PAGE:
“A Gigantic Geological Fault.”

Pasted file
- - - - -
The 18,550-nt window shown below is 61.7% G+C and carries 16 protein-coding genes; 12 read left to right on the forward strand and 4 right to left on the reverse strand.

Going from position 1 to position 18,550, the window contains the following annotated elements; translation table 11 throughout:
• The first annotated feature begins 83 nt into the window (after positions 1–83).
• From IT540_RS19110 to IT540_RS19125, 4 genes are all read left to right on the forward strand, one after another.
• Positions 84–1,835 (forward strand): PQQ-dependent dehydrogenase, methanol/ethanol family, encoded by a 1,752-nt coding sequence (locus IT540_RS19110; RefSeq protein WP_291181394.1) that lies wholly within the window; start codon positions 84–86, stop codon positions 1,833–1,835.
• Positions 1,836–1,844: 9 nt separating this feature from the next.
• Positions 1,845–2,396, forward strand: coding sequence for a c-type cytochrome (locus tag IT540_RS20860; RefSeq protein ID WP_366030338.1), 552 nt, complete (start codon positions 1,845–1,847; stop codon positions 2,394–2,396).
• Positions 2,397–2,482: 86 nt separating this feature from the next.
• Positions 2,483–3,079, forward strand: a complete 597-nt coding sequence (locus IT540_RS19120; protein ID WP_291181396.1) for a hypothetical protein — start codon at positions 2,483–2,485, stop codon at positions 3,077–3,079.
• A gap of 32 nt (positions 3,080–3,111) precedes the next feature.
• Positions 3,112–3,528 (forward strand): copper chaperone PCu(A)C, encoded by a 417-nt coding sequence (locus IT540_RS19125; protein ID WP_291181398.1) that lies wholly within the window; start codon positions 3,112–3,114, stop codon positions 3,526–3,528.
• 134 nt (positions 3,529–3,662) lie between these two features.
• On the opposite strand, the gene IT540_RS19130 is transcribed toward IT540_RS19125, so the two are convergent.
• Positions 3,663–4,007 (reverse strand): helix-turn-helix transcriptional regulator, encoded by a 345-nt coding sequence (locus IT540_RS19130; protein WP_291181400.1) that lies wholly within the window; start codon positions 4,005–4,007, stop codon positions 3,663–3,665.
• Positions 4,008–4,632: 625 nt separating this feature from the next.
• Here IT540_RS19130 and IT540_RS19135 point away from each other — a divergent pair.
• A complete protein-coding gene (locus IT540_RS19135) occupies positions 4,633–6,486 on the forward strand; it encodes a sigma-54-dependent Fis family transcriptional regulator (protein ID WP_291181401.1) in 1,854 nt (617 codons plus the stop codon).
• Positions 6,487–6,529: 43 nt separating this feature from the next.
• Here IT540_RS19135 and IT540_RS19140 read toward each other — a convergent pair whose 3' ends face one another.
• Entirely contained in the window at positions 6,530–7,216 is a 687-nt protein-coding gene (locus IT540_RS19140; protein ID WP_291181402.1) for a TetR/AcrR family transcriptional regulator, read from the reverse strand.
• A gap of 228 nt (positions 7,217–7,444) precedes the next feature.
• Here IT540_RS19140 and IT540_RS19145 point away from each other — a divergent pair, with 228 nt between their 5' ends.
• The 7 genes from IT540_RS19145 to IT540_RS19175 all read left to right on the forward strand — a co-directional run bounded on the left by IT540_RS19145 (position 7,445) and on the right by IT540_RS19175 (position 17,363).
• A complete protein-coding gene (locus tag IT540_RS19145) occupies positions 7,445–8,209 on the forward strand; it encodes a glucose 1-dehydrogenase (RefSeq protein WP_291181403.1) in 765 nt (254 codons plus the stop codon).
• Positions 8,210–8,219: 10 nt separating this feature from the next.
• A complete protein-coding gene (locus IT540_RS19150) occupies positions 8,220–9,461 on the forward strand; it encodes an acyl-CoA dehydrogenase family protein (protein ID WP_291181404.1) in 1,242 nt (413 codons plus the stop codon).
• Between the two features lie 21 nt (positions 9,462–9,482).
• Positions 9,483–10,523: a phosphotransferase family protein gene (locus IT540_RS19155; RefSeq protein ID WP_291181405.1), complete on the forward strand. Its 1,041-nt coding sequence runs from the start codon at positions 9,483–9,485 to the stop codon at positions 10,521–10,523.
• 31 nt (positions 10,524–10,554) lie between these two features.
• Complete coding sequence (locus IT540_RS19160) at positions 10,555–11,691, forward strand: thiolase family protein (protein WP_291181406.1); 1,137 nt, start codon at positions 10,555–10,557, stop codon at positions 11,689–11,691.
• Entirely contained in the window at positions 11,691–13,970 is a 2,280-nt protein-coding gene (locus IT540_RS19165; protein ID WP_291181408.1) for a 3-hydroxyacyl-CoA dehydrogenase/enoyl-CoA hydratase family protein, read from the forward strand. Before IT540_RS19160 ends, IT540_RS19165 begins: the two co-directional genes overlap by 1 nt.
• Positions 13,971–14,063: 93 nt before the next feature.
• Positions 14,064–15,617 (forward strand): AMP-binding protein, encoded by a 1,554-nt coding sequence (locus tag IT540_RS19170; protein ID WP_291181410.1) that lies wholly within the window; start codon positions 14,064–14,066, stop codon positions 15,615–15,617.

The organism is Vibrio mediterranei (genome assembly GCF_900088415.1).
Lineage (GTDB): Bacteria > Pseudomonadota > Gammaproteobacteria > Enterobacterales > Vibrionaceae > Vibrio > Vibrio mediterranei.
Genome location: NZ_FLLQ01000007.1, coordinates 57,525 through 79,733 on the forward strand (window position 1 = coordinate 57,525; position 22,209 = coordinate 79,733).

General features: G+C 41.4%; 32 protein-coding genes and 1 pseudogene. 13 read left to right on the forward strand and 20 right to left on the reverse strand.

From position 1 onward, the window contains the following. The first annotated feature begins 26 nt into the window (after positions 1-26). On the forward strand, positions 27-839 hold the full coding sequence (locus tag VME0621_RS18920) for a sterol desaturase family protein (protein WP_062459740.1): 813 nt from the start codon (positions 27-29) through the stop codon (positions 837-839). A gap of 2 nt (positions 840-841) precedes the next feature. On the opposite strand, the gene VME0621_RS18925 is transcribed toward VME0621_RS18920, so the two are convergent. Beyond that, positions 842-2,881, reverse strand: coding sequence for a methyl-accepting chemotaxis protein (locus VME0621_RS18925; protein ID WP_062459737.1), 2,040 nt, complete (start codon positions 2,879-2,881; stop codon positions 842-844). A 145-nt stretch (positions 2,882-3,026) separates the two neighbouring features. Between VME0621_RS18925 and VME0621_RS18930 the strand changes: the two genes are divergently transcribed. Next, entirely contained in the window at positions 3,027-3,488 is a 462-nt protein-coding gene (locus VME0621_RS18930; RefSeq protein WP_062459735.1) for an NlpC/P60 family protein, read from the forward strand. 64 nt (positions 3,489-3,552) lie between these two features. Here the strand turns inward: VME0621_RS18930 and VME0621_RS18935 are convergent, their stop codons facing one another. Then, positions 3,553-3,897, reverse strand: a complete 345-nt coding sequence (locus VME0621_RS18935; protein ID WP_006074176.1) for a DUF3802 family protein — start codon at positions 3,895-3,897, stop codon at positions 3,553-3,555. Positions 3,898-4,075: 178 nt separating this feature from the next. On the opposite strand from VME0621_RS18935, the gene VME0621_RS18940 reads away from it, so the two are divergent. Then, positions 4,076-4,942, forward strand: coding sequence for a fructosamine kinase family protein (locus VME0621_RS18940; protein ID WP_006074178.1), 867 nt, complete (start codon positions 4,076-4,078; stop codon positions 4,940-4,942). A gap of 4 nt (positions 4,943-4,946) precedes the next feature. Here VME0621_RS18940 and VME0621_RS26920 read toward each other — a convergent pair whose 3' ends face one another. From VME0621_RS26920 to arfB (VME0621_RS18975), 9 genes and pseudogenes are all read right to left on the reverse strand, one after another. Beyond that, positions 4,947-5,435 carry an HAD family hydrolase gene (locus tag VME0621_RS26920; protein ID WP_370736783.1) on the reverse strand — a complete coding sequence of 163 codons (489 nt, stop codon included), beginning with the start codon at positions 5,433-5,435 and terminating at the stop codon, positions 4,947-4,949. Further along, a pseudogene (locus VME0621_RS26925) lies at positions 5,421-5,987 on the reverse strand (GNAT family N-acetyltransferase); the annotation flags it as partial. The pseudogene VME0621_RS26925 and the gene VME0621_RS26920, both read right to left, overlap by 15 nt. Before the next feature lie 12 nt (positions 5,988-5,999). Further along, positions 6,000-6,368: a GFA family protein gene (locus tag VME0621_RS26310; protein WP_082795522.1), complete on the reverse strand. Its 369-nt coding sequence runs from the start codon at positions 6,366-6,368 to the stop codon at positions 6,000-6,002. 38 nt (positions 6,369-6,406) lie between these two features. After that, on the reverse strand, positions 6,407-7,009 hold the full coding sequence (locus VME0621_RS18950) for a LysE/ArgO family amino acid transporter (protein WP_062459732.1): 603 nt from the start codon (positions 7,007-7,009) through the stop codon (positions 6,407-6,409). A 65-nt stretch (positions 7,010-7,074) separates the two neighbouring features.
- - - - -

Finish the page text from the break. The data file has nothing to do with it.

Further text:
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IN the very interesting description, by Captain A. H. McMahon, of the features of the country on the southern borderlands of Afghanistan, which appears in the Geographical Journal for this month (April 1897, p. 393), he gives an account of a remarkable trench, or depression, running in a nearly N.N.E. and S.S.W. direction along the borders of Registan, which he was able to trace for 120 miles, but which may extend for a much greater distance through that wild region, and he clearly identifies it as the line of a large fault dividing a district composed of sedimentary rocks on the east, from one formed of igneous rocks on the west. On reading this account, the resemblance of this line of fracture to that of the Jordan-Arabah Valley at once suggested itself to my mind. The resemblance is nearly complete as regards the latter, from the head of the Gulf of Akabah as far as the northern end of the Dead Sea, at least; except in this respect, that in the case of the Jordan-Arabah fault the sedimentary rocks occur on the west side, and the igneous rocks on the east. But the author has surely been misinformed as regards the statement, that “the length of this fault (which he traced) exceeds that of any fault-line as yet discovered on this earth” (p. 403). As far as actual observation goes, that of the Jordan-Arabah Valley is much longer; for, measured only from the head of the Gulf of Akabah to the base of Hermon, it has a length of 270 miles or more; while there can be little doubt that it ranges still further north into the valley of Cœle-Syria. In the opposite direction, it may well be supposed that it follows the Gulf of Akabah for an unknown distance. It will thus be seen that the fault-line of the Jordan-Arabah Valley is very much longer than that of the border of Registan, described by Captain McMahon, as far as actual observation is concerned. But I am very far from asserting that either the one, or the other, exceeds in length that of any fault-line yet discovered.

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